However, those who survived sexual violence can also bring a civil lawsuit against a perpetrator. While there are many differences between civil and criminal cases, perhaps the most important involves the necessary burden of proof. In criminal cases, the prosecution must establish the defendant was guilty beyond a reasonable doubt. However, in civil cases, a plaintiff need only prove their case by a preponderance of the evidence. This is a much lower legal standard. Thus, even if a perpetrator was acquitted in a criminal trial, they could still be liable in a civil sexual assault lawsuit.
Workplace Sexual Abuse
You may not always want to get up and head to the office, but no one should ever have to feel threatened or dread going to their place of employment for fear of workplace sexual abuse. In 2021, there were 5,581 workplace sexual harassment charges filed with the Equal Employment Opportunity Commission (EEOC), which accounted for 27.7% of all harassment cases filed that year. Sexual harassment is generally defined as unwelcome sexual advances and can be verbal or nonverbal. Workplace sexual abuse occurs when the behavior occurs at work, affects an individual’s employment, interferes with their work performance, or creates a work environment that is intimidating, hostile, or offensive.
Many victims of workplace sexual harassment suffer through it day after day because they do not want to lose their jobs and are afraid that they will not be believed or that stepping forward will limit future employment opportunities. It is important to understand that you have rights, including the right to compensation for what you have endured.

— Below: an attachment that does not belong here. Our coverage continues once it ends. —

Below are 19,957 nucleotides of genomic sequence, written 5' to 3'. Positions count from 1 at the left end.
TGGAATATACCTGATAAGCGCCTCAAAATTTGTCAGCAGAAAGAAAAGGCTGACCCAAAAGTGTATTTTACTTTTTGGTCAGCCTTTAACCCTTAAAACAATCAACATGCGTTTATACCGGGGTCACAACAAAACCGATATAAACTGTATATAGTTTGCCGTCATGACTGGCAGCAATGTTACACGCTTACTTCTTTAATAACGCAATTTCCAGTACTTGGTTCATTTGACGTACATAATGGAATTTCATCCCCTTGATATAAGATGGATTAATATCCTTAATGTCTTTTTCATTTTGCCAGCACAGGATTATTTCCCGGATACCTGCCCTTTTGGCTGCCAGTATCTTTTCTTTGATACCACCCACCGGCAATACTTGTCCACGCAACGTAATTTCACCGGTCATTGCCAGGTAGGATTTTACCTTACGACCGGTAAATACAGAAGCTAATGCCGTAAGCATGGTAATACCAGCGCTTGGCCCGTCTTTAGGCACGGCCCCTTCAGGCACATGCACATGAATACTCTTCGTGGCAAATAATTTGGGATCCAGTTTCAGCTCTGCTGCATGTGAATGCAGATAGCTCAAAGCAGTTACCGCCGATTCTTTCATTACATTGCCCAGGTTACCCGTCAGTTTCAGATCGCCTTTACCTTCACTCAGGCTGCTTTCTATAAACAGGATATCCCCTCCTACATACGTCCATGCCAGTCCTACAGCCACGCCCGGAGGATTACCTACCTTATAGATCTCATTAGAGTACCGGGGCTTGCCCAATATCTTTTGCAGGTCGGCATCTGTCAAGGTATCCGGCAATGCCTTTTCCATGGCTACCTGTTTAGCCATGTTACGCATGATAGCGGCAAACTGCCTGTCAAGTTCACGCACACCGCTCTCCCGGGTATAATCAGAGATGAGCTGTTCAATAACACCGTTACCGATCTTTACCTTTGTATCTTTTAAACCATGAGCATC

Remedies for Workplace Sexual Abuse
If you have experienced workplace sexual harassment, your attorney can help you determine who is liable for the abuse you have endured. The actual abuser will always be liable, but if management knew or should have known that you were experiencing workplace sexual abuse, the company may also be responsible. Title VII of the Civil Rights Act of 1964 makes it illegal for employers to allow anyone to be sexually harassed at work by anyone else, regardless of sex, gender, or sexual orientation. Your sexual abuse attorney can help you determine the best legal strategy for your specific circumstances. Unfortunately, there is no amount of monetary compensation that can undo the abuse you have suffered. Financial remedies to workplace sexual abuse and other forms of sexual abuse are the best solutions the civil court can offer.
Those who successfully bring a sexual abuse lawsuit can recover economic and non-economic damages. While damages awards are highly case-specific, they often include compensation for the following:
- Past and future medical expenses,
- Lost wages due to an inability to work,
- Pain and suffering,
- Mental anguish, and
- Emotional distress.
At the Hartley Law Firm, our Dallas sexual abuse attorneys painstakingly review all the evidence to identify the full extent of our clients’ damages. That way, they know exactly what to expect throughout the process and what a fair settlement offer looks like. In the event the perpetrator is unwilling to resolve the case out of court, we will not hesitate to take your case to trial.